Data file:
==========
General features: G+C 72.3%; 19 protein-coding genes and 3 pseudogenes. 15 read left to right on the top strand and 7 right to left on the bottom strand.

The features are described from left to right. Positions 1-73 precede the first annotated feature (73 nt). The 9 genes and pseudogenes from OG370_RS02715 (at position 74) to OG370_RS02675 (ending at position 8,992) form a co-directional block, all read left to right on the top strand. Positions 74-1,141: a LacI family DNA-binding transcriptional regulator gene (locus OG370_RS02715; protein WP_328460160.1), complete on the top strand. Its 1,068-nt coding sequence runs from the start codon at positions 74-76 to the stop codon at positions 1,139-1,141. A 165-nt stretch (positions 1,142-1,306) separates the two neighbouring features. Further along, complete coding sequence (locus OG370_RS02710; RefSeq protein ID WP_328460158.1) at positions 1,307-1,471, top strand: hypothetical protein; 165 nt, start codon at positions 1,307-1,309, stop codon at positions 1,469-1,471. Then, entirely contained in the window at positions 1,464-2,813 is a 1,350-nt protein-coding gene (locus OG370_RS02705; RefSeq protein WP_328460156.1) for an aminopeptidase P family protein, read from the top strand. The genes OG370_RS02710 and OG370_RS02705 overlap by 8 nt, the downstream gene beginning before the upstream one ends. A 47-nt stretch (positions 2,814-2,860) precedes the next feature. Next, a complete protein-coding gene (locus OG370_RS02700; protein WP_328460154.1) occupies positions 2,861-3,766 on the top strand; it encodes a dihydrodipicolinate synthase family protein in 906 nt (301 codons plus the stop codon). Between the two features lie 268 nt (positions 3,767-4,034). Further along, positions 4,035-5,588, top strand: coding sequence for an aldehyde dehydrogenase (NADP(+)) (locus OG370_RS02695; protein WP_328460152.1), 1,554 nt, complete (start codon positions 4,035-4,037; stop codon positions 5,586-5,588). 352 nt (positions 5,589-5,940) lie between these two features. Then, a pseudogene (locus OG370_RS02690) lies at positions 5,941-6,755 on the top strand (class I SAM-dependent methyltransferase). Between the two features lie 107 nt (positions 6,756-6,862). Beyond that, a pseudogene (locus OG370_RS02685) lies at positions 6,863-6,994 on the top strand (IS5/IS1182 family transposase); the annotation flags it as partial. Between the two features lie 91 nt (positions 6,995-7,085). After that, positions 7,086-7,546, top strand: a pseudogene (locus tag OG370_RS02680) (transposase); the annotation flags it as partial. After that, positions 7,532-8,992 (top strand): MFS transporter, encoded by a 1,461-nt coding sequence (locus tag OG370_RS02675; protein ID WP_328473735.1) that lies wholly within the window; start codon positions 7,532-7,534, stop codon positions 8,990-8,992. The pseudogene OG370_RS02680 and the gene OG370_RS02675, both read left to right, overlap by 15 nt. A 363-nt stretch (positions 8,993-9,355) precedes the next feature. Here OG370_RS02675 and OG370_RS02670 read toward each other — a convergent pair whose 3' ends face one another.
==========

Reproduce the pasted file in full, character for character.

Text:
General features: G+C 72.3%; 19 protein-coding genes and 3 pseudogenes. 15 read left to right on the top strand and 7 right to left on the bottom strand.

The features are described from left to right. Positions 1-73 precede the first annotated feature (73 nt). The 9 genes and pseudogenes from OG370_RS02715 (at position 74) to OG370_RS02675 (ending at position 8,992) form a co-directional block, all read left to right on the top strand. Positions 74-1,141: a LacI family DNA-binding transcriptional regulator gene (locus OG370_RS02715; protein WP_328460160.1), complete on the top strand. Its 1,068-nt coding sequence runs from the start codon at positions 74-76 to the stop codon at positions 1,139-1,141. A 165-nt stretch (positions 1,142-1,306) separates the two neighbouring features. Further along, complete coding sequence (locus OG370_RS02710; RefSeq protein ID WP_328460158.1) at positions 1,307-1,471, top strand: hypothetical protein; 165 nt, start codon at positions 1,307-1,309, stop codon at positions 1,469-1,471. Then, entirely contained in the window at positions 1,464-2,813 is a 1,350-nt protein-coding gene (locus OG370_RS02705; RefSeq protein WP_328460156.1) for an aminopeptidase P family protein, read from the top strand. The genes OG370_RS02710 and OG370_RS02705 overlap by 8 nt, the downstream gene beginning before the upstream one ends. A 47-nt stretch (positions 2,814-2,860) precedes the next feature. Next, a complete protein-coding gene (locus OG370_RS02700; protein WP_328460154.1) occupies positions 2,861-3,766 on the top strand; it encodes a dihydrodipicolinate synthase family protein in 906 nt (301 codons plus the stop codon). Between the two features lie 268 nt (positions 3,767-4,034). Further along, positions 4,035-5,588, top strand: coding sequence for an aldehyde dehydrogenase (NADP(+)) (locus OG370_RS02695; protein WP_328460152.1), 1,554 nt, complete (start codon positions 4,035-4,037; stop codon positions 5,586-5,588). 352 nt (positions 5,589-5,940) lie between these two features. Then, a pseudogene (locus OG370_RS02690) lies at positions 5,941-6,755 on the top strand (class I SAM-dependent methyltransferase). Between the two features lie 107 nt (positions 6,756-6,862). Beyond that, a pseudogene (locus OG370_RS02685) lies at positions 6,863-6,994 on the top strand (IS5/IS1182 family transposase); the annotation flags it as partial. Between the two features lie 91 nt (positions 6,995-7,085). After that, positions 7,086-7,546, top strand: a pseudogene (locus tag OG370_RS02680) (transposase); the annotation flags it as partial. After that, positions 7,532-8,992 (top strand): MFS transporter, encoded by a 1,461-nt coding sequence (locus tag OG370_RS02675; protein ID WP_328473735.1) that lies wholly within the window; start codon positions 7,532-7,534, stop codon positions 8,990-8,992. The pseudogene OG370_RS02680 and the gene OG370_RS02675, both read left to right, overlap by 15 nt. A 363-nt stretch (positions 8,993-9,355) precedes the next feature. Here OG370_RS02675 and OG370_RS02670 read toward each other — a convergent pair whose 3' ends face one another.